“Lord,” she prayed. “Help me to put together a plan for each child. Help me to not only focus on the school part of the year, but also help me to focus on behaviors, friendships, and character development. Help me to focus on their strengths. Help me to pay close attention to how you would want them to develop and not forget that they also need to build relationship with you.”

On her computer she had three documents open with each of the kids’ names on top. She also had the categories that she wanted to focus on.

STRENGTHS began one column. PLACES TO GROW began another.

Earlier in the week Eloise had taken time to spend a couple of hours with each of the kids separately. She had taken each one to their favorite restaurant for lunch and talk time. Conversations were similar for each of the kids. There was talk about the things they had enjoyed during the school year along with things they would like to try during the coming year. Naturally sports, music, and drama came up with. They talked about co-op and distance learning, classes they enjoyed and ones they didn’t like, and what they thought they might be interested in for future careers. They talked about how God had created them unique with a gifting. It was an opportunity for each child to dream about the future while giving Eloise some data to plan the school year.

Now it was time for Eloise to put together a plan. What was realistic for each child? How much time would she have to be on the road with each child transporting them to activities? What would be good balance for family life at home?

Eloise decided to start with their 14 year old son who struggled the most with fitting in. In the past, she would have started with her firstborn. After all, as a family, they would have less time to influence him. But Eloise wasn’t so sure that’s where she and Ted should be spending the most energy. Bryan was getting lots of opportunity with the freedom of driving. Stephen seemed to need more attention right now. Stephen was her most determined child…determined to do things his way…and get his friends to do things his way…and upset the family when things didn’t go his way.

She was excited about her new tactic. In the past she would have focused on her kids’ weaknesses, especially Stephen’s. This was the kid who always pushed her patience. She had spent so much time correcting him, scolding him, and grounding him, that she was determined to follow the nugget she had learned in Daughters of Sarah.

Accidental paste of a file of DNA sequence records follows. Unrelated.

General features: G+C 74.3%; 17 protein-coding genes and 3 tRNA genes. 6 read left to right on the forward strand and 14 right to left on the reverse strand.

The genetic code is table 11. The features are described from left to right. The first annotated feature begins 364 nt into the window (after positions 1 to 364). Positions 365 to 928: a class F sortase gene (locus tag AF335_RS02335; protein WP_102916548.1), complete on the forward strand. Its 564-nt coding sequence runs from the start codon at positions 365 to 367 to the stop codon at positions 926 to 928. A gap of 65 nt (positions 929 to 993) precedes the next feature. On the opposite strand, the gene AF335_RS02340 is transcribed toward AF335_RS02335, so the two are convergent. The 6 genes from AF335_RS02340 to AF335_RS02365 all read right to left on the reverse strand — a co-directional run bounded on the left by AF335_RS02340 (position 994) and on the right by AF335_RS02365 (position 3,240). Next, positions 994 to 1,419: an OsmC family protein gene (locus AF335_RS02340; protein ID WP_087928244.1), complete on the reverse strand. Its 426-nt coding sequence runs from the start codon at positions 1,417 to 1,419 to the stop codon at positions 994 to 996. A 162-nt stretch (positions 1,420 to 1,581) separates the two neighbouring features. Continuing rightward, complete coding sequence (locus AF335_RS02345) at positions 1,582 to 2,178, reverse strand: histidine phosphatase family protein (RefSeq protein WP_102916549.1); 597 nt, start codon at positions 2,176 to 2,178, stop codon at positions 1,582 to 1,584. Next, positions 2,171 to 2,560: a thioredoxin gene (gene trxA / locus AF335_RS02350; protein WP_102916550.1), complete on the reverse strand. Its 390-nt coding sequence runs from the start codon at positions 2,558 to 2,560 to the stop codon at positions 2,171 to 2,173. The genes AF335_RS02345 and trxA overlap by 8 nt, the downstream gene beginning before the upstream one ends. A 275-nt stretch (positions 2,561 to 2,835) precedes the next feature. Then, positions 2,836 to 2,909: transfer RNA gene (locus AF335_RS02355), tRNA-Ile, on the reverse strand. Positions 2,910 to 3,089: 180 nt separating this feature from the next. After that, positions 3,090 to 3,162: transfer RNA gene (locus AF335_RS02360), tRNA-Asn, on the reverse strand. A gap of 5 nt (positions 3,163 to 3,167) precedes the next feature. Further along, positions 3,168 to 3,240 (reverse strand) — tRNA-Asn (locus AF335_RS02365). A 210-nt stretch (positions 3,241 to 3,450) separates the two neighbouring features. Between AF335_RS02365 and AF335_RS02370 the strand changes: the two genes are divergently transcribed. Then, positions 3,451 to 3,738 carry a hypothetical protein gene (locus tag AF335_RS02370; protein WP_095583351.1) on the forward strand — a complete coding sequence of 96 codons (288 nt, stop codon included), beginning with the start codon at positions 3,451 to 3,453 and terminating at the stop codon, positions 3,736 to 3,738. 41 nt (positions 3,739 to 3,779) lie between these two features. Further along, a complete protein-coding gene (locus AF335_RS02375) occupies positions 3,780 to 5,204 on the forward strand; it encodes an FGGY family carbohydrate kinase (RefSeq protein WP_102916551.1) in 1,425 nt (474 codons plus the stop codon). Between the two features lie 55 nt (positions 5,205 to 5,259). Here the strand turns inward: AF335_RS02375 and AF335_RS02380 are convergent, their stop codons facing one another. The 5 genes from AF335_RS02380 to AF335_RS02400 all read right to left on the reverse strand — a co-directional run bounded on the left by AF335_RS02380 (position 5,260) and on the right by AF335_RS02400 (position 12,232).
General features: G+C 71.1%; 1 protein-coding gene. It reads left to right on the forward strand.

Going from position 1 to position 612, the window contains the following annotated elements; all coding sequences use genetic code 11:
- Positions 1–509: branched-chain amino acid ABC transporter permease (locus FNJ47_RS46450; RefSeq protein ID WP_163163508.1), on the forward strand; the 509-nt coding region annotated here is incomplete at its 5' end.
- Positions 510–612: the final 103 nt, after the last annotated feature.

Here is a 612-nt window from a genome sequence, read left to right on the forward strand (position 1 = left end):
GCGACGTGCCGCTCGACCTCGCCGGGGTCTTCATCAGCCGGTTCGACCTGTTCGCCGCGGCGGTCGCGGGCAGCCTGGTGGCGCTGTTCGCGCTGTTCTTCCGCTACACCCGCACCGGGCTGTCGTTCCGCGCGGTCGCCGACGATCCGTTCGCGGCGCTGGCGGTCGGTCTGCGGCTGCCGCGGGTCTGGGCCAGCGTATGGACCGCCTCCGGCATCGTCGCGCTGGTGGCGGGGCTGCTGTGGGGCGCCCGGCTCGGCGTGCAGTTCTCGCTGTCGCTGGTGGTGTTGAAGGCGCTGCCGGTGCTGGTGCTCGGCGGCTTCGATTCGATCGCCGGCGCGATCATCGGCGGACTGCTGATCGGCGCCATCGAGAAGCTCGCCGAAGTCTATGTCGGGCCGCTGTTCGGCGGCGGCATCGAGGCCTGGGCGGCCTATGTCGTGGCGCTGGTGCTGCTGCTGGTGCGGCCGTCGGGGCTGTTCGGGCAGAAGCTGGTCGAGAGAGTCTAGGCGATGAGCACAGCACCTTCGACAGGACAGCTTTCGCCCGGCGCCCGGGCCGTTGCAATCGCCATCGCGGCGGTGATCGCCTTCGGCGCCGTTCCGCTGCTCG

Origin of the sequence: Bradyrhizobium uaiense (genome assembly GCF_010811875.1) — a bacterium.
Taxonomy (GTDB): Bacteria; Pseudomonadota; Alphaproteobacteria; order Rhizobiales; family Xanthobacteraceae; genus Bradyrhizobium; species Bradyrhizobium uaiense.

Whatever we pay attention to growsJ!

She was beginning to see it happen!

During the last month, she was seeing a glimmer of hope with Stephen. One day she noticed him help his younger sister reach something she wanted from the top of her closet. Typically he would have gotten it for her and then would have proceeded to do something to upset her, like dump it on the floor or start taking it apart. Eloise just happened to be walking through the hallway at the time and interrupted the scene. Just as Stephen was getting the item down, Eloise entered the room. “Stephen, thank you for helping your sister reach that! I really appreciate how you look out for her! You are such a good big brother!” And with that she gave him a hug.

With each new incident, Eloise was trying to see the “good” in her son and it was paying dividends. Just by commenting on his “good works” she was watching him try harder to do the right thing. Even the other kids were starting to “commend” Stephen for his positive actions. Wow! What a different tone was emerging in their home.

Hebrews 10:24

And let us consider how we may spur one another on toward love and good deeds.

When we have those “difficult” children who always seem to be stirring up dissention, it is easier to correct and scold the bad rather than encourage them when they are doing something good. Rather than wait to speak when they do something wrong. Try only commenting when they do something right!

Dare you to “catch” you tween or teen doing something right and make sure to offer positive feedback! Pay attention…the “good” will grow!

“Let go…and let God”,

Hope you will join Nina Roesner as she provides insight on marriage and Leah Heffner as she blogs to wives with little people as we go through The Respect Dare together.